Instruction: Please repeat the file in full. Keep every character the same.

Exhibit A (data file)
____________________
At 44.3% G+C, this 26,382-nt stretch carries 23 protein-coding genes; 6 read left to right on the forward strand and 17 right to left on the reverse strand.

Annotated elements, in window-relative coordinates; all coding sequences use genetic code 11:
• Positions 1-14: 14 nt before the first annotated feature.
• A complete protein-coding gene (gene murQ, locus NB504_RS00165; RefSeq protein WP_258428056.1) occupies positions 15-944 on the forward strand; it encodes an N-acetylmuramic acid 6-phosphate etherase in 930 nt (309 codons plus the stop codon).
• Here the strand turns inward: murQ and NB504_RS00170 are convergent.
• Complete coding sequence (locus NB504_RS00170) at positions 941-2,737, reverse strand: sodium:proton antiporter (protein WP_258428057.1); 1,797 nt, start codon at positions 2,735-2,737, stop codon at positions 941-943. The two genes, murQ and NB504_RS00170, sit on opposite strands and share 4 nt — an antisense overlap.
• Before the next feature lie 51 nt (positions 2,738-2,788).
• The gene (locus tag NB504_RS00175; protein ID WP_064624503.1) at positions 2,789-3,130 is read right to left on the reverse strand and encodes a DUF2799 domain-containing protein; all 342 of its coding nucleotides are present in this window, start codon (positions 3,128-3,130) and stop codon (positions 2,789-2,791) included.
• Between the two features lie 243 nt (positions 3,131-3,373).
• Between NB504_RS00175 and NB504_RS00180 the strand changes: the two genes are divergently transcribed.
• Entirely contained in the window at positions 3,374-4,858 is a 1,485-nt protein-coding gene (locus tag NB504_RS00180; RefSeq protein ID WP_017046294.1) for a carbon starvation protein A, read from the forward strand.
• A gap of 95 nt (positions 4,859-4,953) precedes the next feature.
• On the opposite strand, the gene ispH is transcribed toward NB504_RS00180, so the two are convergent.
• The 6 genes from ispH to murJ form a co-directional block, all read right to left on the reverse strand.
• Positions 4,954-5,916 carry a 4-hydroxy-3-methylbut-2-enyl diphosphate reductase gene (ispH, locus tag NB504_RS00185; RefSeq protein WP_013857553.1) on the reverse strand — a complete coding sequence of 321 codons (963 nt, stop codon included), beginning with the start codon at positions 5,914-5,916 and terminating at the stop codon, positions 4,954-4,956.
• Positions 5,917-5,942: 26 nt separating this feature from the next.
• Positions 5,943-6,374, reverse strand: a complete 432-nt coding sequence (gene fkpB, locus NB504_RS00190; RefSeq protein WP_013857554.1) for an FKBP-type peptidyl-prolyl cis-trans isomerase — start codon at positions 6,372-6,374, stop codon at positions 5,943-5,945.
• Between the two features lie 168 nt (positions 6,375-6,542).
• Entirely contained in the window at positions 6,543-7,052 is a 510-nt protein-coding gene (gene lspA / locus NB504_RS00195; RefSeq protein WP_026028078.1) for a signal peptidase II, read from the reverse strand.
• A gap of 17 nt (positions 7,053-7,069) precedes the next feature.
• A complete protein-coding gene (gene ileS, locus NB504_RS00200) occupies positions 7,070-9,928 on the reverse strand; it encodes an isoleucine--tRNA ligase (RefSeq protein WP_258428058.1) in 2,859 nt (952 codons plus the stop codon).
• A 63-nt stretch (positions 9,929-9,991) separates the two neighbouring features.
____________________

At 44.3% G+C, this 26,382-nt stretch carries 23 protein-coding genes; 6 read left to right on the forward strand and 17 right to left on the reverse strand.

Annotated elements, in window-relative coordinates; all coding sequences use genetic code 11:
• Positions 1-14: 14 nt before the first annotated feature.
• A complete protein-coding gene (gene murQ, locus NB504_RS00165; RefSeq protein WP_258428056.1) occupies positions 15-944 on the forward strand; it encodes an N-acetylmuramic acid 6-phosphate etherase in 930 nt (309 codons plus the stop codon).
• Here the strand turns inward: murQ and NB504_RS00170 are convergent.
• Complete coding sequence (locus NB504_RS00170) at positions 941-2,737, reverse strand: sodium:proton antiporter (protein WP_258428057.1); 1,797 nt, start codon at positions 2,735-2,737, stop codon at positions 941-943. The two genes, murQ and NB504_RS00170, sit on opposite strands and share 4 nt — an antisense overlap.
• Before the next feature lie 51 nt (positions 2,738-2,788).
• The gene (locus tag NB504_RS00175; protein ID WP_064624503.1) at positions 2,789-3,130 is read right to left on the reverse strand and encodes a DUF2799 domain-containing protein; all 342 of its coding nucleotides are present in this window, start codon (positions 3,128-3,130) and stop codon (positions 2,789-2,791) included.
• Between the two features lie 243 nt (positions 3,131-3,373).
• Between NB504_RS00175 and NB504_RS00180 the strand changes: the two genes are divergently transcribed.
• Entirely contained in the window at positions 3,374-4,858 is a 1,485-nt protein-coding gene (locus tag NB504_RS00180; RefSeq protein ID WP_017046294.1) for a carbon starvation protein A, read from the forward strand.
• A gap of 95 nt (positions 4,859-4,953) precedes the next feature.
• On the opposite strand, the gene ispH is transcribed toward NB504_RS00180, so the two are convergent.
• The 6 genes from ispH to murJ form a co-directional block, all read right to left on the reverse strand.
• Positions 4,954-5,916 carry a 4-hydroxy-3-methylbut-2-enyl diphosphate reductase gene (ispH, locus tag NB504_RS00185; RefSeq protein WP_013857553.1) on the reverse strand — a complete coding sequence of 321 codons (963 nt, stop codon included), beginning with the start codon at positions 5,914-5,916 and terminating at the stop codon, positions 4,954-4,956.
• Positions 5,917-5,942: 26 nt separating this feature from the next.
• Positions 5,943-6,374, reverse strand: a complete 432-nt coding sequence (gene fkpB, locus NB504_RS00190; RefSeq protein WP_013857554.1) for an FKBP-type peptidyl-prolyl cis-trans isomerase — start codon at positions 6,372-6,374, stop codon at positions 5,943-5,945.
• Between the two features lie 168 nt (positions 6,375-6,542).
• Entirely contained in the window at positions 6,543-7,052 is a 510-nt protein-coding gene (gene lspA / locus NB504_RS00195; RefSeq protein WP_026028078.1) for a signal peptidase II, read from the reverse strand.
• A gap of 17 nt (positions 7,053-7,069) precedes the next feature.
• A complete protein-coding gene (gene ileS, locus NB504_RS00200) occupies positions 7,070-9,928 on the reverse strand; it encodes an isoleucine--tRNA ligase (RefSeq protein WP_258428058.1) in 2,859 nt (952 codons plus the stop codon).
• A 63-nt stretch (positions 9,929-9,991) separates the two neighbouring features.